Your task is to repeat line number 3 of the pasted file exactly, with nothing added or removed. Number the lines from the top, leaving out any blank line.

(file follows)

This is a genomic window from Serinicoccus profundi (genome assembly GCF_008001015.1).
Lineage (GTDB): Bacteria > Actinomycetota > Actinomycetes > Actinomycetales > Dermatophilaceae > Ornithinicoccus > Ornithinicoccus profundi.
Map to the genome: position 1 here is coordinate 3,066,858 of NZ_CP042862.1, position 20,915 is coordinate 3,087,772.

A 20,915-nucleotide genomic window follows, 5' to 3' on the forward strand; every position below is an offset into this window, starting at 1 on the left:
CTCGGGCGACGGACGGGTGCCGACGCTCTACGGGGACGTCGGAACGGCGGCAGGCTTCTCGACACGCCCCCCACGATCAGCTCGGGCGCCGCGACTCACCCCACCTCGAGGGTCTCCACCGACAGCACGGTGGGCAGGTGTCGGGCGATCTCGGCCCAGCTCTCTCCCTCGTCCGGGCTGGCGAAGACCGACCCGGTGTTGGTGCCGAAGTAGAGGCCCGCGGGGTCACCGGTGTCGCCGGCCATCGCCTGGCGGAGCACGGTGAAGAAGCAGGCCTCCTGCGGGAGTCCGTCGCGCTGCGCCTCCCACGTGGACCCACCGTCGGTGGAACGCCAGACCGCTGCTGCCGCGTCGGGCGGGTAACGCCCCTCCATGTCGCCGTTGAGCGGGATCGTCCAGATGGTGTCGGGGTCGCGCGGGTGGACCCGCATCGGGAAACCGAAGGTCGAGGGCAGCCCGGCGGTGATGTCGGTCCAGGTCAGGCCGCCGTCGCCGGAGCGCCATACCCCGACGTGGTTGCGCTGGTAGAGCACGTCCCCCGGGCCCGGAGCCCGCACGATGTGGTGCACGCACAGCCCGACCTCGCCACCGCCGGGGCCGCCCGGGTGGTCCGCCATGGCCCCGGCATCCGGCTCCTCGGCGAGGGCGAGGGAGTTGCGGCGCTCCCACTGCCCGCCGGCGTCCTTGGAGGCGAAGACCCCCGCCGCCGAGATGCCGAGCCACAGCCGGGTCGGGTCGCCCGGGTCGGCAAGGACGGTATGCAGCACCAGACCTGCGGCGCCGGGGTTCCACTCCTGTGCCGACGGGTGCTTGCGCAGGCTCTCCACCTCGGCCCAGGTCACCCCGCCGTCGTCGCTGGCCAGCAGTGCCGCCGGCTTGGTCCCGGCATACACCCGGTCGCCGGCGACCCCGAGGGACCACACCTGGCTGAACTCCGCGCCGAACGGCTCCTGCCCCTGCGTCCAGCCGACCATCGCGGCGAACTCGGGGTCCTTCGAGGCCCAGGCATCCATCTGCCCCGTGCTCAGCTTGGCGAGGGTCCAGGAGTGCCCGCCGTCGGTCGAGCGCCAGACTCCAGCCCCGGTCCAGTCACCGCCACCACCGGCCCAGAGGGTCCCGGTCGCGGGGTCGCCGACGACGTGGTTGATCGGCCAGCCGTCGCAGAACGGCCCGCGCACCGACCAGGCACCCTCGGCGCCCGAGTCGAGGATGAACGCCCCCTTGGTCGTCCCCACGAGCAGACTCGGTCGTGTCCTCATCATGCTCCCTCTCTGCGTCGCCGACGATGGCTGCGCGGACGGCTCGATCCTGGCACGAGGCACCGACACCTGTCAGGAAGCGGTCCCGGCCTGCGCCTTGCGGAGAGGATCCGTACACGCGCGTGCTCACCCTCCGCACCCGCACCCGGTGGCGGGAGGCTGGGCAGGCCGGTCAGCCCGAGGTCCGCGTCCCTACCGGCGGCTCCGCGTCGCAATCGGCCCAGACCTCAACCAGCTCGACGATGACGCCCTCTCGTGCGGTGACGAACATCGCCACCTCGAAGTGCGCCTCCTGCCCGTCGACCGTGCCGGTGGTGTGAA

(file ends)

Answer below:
Map to the genome: position 1 here is coordinate 3,066,858 of NZ_CP042862.1, position 20,915 is coordinate 3,087,772.